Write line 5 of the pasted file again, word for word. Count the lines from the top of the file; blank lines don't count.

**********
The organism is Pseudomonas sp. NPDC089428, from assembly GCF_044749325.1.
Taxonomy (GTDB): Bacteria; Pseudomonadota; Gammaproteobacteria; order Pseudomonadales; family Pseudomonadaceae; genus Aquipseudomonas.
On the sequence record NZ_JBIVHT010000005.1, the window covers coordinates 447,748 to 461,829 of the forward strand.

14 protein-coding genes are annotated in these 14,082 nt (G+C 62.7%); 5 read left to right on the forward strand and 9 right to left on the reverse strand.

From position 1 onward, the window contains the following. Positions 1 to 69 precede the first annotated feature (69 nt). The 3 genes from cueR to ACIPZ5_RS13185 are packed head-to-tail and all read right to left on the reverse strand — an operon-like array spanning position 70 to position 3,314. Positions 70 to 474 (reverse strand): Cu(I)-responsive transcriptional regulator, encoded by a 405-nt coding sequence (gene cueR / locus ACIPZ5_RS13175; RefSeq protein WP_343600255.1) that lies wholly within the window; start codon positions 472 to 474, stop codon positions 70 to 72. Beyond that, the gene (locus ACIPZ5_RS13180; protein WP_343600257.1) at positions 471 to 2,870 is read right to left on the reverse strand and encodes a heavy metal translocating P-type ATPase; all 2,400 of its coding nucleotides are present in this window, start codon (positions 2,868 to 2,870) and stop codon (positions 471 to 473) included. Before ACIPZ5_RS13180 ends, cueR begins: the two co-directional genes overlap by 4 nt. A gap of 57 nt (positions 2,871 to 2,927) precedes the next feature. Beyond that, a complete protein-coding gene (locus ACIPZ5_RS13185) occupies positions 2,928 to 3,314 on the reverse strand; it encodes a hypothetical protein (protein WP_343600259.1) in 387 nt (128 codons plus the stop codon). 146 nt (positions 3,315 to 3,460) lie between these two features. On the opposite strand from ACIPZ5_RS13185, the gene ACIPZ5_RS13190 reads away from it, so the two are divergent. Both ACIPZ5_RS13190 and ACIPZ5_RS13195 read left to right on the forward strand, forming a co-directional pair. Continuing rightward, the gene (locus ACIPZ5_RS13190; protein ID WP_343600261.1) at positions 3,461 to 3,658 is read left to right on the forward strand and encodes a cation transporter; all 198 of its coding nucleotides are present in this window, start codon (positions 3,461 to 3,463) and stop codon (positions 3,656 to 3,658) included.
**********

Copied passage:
From position 1 onward, the window contains the following. Positions 1 to 69 precede the first annotated feature (69 nt). The 3 genes from cueR to ACIPZ5_RS13185 are packed head-to-tail and all read right to left on the reverse strand — an operon-like array spanning position 70 to position 3,314. Positions 70 to 474 (reverse strand): Cu(I)-responsive transcriptional regulator, encoded by a 405-nt coding sequence (gene cueR / locus ACIPZ5_RS13175; RefSeq protein WP_343600255.1) that lies wholly within the window; start codon positions 472 to 474, stop codon positions 70 to 72. Beyond that, the gene (locus ACIPZ5_RS13180; protein WP_343600257.1) at positions 471 to 2,870 is read right to left on the reverse strand and encodes a heavy metal translocating P-type ATPase; all 2,400 of its coding nucleotides are present in this window, start codon (positions 2,868 to 2,870) and stop codon (positions 471 to 473) included. Before ACIPZ5_RS13180 ends, cueR begins: the two co-directional genes overlap by 4 nt. A gap of 57 nt (positions 2,871 to 2,927) precedes the next feature. Beyond that, a complete protein-coding gene (locus ACIPZ5_RS13185) occupies positions 2,928 to 3,314 on the reverse strand; it encodes a hypothetical protein (protein WP_343600259.1) in 387 nt (128 codons plus the stop codon). 146 nt (positions 3,315 to 3,460) lie between these two features. On the opposite strand from ACIPZ5_RS13185, the gene ACIPZ5_RS13190 reads away from it, so the two are divergent. Both ACIPZ5_RS13190 and ACIPZ5_RS13195 read left to right on the forward strand, forming a co-directional pair. Continuing rightward, the gene (locus ACIPZ5_RS13190; protein ID WP_343600261.1) at positions 3,461 to 3,658 is read left to right on the forward strand and encodes a cation transporter; all 198 of its coding nucleotides are present in this window, start codon (positions 3,461 to 3,463) and stop codon (positions 3,656 to 3,658) included.